The latest medical research on Pain Medicine

The research magnet gathers the latest research from around the web, based on your specialty area. Below you will find a sample of some of the most recent articles from reputable medical journals about pain medicine gathered by our medical AI research bot.

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Construction And Analysis Of The Time-Evolving Pain-Related Brain Network Using Literature Mining.

Journal of Pain

We aimed to quantitatively investigate how the neuroscience field developed over time in terms of its concept on how pain is represented in the brain and compare the research trends of pain with those of mental disorders through literature mining of accumulated published articles.

The abstracts and publication years of 137,525 pain-related articles were retrieved from the PubMed database. We defined 22 pain-related brain regions that appeared more than 100 times in the retrieved abstracts. Time-evolving networks of pain-related brain regions were constructed using the co-occurrence frequency. The state-space model was implemented to capture the trend patterns of the pain-related brain regions and the patterns were compared with those of mental disorders.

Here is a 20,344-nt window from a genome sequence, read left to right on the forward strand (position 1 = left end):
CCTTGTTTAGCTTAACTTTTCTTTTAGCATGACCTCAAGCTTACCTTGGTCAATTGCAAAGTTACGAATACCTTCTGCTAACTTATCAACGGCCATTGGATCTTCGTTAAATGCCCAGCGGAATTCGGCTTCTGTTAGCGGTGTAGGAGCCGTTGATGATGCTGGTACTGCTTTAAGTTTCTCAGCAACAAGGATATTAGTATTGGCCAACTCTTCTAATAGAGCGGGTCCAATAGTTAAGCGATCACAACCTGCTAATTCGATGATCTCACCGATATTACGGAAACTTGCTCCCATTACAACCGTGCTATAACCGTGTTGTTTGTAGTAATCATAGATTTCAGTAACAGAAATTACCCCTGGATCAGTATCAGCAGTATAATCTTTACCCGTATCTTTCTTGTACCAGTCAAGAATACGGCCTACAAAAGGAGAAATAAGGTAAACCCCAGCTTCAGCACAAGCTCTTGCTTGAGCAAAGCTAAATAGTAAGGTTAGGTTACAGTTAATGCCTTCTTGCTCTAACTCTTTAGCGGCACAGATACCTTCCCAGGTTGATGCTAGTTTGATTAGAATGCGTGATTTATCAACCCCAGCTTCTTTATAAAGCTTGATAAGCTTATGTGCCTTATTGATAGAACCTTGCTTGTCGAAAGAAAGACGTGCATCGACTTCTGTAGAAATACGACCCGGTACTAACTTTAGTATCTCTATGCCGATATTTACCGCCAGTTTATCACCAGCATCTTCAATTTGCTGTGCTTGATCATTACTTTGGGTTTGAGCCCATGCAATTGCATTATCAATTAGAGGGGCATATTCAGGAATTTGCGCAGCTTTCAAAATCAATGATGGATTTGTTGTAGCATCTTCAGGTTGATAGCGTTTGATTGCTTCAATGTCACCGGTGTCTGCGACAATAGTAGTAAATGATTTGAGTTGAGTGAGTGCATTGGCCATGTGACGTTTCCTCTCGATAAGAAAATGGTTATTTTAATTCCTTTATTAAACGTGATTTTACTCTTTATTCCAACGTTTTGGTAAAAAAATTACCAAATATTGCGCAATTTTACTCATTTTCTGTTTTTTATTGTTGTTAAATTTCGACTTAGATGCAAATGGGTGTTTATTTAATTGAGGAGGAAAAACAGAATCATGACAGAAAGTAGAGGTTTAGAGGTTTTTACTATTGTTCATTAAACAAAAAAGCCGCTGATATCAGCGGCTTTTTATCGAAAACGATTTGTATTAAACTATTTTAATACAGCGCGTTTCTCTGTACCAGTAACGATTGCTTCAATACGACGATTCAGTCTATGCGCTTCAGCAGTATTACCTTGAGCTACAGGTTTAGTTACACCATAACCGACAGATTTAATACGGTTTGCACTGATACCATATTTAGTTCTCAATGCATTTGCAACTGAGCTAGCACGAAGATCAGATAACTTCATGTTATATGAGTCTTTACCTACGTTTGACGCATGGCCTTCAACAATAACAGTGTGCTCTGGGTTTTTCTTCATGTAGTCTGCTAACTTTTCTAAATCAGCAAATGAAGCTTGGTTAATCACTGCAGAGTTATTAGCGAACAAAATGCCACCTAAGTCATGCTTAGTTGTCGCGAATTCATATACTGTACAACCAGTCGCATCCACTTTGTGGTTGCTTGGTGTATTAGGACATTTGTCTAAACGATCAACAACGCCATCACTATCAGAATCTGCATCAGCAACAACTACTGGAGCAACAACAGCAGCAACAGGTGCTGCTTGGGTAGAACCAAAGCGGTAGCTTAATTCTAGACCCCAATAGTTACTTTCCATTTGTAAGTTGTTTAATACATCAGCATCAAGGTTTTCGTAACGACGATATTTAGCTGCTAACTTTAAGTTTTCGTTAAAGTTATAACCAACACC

The number of pain-related abstracts including brain areas steadily increased; however, the relative frequency of each brain region showed different patterns. According to the chronological patterns of relative frequencies, pain-related brain regions were clustered into three groups: rising, falling, and consistent. The network of pain-related brain regions extended over time from localized regions (mainly including brain stem and diencephalon) to wider cortical/subcortical regions. In the state-space model, the relative frequency trajectory of pain-related brain regions gradually became closer to that of mental disorder-related brain regions.

Temporal changes of pain-related brain regions in the abstracts indicate that emotional/cognitive aspects of pain have been gradually emphasized. The networks of pain-related brain regions imply perspective changes on pain from the simple percept to the multidimensional experience. Based on the notable occurrence patterns of the cerebellum and motor cortex, we suggest that motor-related areas will be actively explored in pain studies.

Impact of daily yoga-based exercise on pain, catastrophizing, and sleep amongst individuals with fibromyalgia.

Journal of Pain

Fibromyalgia (FM) is a chronic widespread pain disorder characterized by negative affect, sleep disturbance, and fatigue. This uncontrolled pilot study investigated the efficacy of daily yoga-based exercise to improve FM symptoms and explored baseline phenotypic characteristics associated with the greatest benefit.

FM patients (n=46, with 36 completers) reported psychosocial functioning and a range of FM symptoms using validated instruments before and after participation in Satyananda yoga, which included weekly in-person pain-tailored group classes for 6 weeks and daily home yoga video practice.